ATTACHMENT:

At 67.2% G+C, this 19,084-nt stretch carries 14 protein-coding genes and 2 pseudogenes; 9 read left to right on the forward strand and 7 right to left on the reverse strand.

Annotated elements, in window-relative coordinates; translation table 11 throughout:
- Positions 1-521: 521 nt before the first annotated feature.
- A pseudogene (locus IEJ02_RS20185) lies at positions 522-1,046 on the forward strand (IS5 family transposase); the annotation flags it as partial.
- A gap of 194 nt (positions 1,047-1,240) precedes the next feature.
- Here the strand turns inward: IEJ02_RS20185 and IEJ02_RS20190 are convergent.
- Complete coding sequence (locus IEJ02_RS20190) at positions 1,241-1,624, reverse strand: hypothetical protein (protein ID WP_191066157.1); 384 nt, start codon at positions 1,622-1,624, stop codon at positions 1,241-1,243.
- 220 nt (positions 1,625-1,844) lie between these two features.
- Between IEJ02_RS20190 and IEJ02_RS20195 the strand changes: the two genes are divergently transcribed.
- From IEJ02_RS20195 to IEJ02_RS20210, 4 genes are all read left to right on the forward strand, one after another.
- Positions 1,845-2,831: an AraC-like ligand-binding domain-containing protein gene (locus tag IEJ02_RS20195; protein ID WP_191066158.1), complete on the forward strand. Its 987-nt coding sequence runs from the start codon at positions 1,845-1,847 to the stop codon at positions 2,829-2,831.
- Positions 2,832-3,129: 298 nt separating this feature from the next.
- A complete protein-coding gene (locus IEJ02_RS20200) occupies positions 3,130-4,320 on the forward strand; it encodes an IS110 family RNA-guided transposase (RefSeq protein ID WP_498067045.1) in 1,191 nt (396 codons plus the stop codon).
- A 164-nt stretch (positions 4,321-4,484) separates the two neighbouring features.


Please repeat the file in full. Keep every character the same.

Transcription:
At 67.2% G+C, this 19,084-nt stretch carries 14 protein-coding genes and 2 pseudogenes; 9 read left to right on the forward strand and 7 right to left on the reverse strand.

Annotated elements, in window-relative coordinates; translation table 11 throughout:
- Positions 1-521: 521 nt before the first annotated feature.
- A pseudogene (locus IEJ02_RS20185) lies at positions 522-1,046 on the forward strand (IS5 family transposase); the annotation flags it as partial.
- A gap of 194 nt (positions 1,047-1,240) precedes the next feature.
- Here the strand turns inward: IEJ02_RS20185 and IEJ02_RS20190 are convergent.
- Complete coding sequence (locus IEJ02_RS20190) at positions 1,241-1,624, reverse strand: hypothetical protein (protein ID WP_191066157.1); 384 nt, start codon at positions 1,622-1,624, stop codon at positions 1,241-1,243.
- 220 nt (positions 1,625-1,844) lie between these two features.
- Between IEJ02_RS20190 and IEJ02_RS20195 the strand changes: the two genes are divergently transcribed.
- From IEJ02_RS20195 to IEJ02_RS20210, 4 genes are all read left to right on the forward strand, one after another.
- Positions 1,845-2,831: an AraC-like ligand-binding domain-containing protein gene (locus tag IEJ02_RS20195; protein ID WP_191066158.1), complete on the forward strand. Its 987-nt coding sequence runs from the start codon at positions 1,845-1,847 to the stop codon at positions 2,829-2,831.
- Positions 2,832-3,129: 298 nt separating this feature from the next.
- A complete protein-coding gene (locus IEJ02_RS20200) occupies positions 3,130-4,320 on the forward strand; it encodes an IS110 family RNA-guided transposase (RefSeq protein ID WP_498067045.1) in 1,191 nt (396 codons plus the stop codon).
- A 164-nt stretch (positions 4,321-4,484) separates the two neighbouring features.